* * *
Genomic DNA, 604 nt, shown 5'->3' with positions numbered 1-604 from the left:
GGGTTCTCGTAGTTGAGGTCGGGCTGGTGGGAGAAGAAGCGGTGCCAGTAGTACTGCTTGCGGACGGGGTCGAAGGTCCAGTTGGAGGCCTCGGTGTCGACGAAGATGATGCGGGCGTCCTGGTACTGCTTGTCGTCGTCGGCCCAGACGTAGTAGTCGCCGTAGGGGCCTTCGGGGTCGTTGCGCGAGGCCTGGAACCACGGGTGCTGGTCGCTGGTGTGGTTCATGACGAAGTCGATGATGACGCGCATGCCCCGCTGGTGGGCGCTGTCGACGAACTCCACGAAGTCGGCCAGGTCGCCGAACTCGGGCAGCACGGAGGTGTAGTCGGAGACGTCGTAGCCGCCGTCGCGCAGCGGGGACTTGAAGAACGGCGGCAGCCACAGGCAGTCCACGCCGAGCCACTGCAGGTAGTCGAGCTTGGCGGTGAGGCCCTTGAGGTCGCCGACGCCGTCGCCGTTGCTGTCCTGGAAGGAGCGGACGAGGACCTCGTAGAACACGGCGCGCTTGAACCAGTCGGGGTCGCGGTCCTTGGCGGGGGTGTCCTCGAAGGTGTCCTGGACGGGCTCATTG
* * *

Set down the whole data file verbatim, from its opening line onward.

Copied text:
Genomic DNA, 604 nt, shown 5'->3' with positions numbered 1-604 from the left:
GGGTTCTCGTAGTTGAGGTCGGGCTGGTGGGAGAAGAAGCGGTGCCAGTAGTACTGCTTGCGGACGGGGTCGAAGGTCCAGTTGGAGGCCTCGGTGTCGACGAAGATGATGCGGGCGTCCTGGTACTGCTTGTCGTCGTCGGCCCAGACGTAGTAGTCGCCGTAGGGGCCTTCGGGGTCGTTGCGCGAGGCCTGGAACCACGGGTGCTGGTCGCTGGTGTGGTTCATGACGAAGTCGATGATGACGCGCATGCCCCGCTGGTGGGCGCTGTCGACGAACTCCACGAAGTCGGCCAGGTCGCCGAACTCGGGCAGCACGGAGGTGTAGTCGGAGACGTCGTAGCCGCCGTCGCGCAGCGGGGACTTGAAGAACGGCGGCAGCCACAGGCAGTCCACGCCGAGCCACTGCAGGTAGTCGAGCTTGGCGGTGAGGCCCTTGAGGTCGCCGACGCCGTCGCCGTTGCTGTCCTGGAAGGAGCGGACGAGGACCTCGTAGAACACGGCGCGCTTGAACCAGTCGGGGTCGCGGTCCTTGGCGGGGGTGTCCTCGAAGGTGTCCTGGACGGGCTCATTG